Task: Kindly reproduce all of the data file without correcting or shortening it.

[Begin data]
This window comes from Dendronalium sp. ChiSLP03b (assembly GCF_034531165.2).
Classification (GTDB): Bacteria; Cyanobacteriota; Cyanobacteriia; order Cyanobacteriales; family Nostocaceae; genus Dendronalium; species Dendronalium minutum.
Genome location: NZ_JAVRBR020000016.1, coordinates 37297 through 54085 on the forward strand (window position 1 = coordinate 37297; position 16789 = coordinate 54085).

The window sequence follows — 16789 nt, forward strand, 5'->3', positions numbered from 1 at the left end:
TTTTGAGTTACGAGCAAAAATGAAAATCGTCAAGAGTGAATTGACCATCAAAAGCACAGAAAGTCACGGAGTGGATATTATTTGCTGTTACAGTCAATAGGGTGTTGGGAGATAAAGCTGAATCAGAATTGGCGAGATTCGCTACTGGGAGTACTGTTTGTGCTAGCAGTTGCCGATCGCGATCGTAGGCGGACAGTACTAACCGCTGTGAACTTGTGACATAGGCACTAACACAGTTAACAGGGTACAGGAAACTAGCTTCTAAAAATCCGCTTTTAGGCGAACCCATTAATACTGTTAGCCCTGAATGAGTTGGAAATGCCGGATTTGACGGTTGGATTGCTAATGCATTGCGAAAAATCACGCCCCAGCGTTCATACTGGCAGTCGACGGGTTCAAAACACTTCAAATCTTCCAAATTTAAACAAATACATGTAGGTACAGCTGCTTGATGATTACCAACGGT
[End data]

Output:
This window comes from Dendronalium sp. ChiSLP03b (assembly GCF_034531165.2).
Classification (GTDB): Bacteria; Cyanobacteriota; Cyanobacteriia; order Cyanobacteriales; family Nostocaceae; genus Dendronalium; species Dendronalium minutum.
Genome location: NZ_JAVRBR020000016.1, coordinates 37297 through 54085 on the forward strand (window position 1 = coordinate 37297; position 16789 = coordinate 54085).

The window sequence follows — 16789 nt, forward strand, 5'->3', positions numbered from 1 at the left end:
TTTTGAGTTACGAGCAAAAATGAAAATCGTCAAGAGTGAATTGACCATCAAAAGCACAGAAAGTCACGGAGTGGATATTATTTGCTGTTACAGTCAATAGGGTGTTGGGAGATAAAGCTGAATCAGAATTGGCGAGATTCGCTACTGGGAGTACTGTTTGTGCTAGCAGTTGCCGATCGCGATCGTAGGCGGACAGTACTAACCGCTGTGAACTTGTGACATAGGCACTAACACAGTTAACAGGGTACAGGAAACTAGCTTCTAAAAATCCGCTTTTAGGCGAACCCATTAATACTGTTAGCCCTGAATGAGTTGGAAATGCCGGATTTGACGGTTGGATTGCTAATGCATTGCGAAAAATCACGCCCCAGCGTTCATACTGGCAGTCGACGGGTTCAAAACACTTCAAATCTTCCAAATTTAAACAAATACATGTAGGTACAGCTGCTTGATGATTACCAACGGT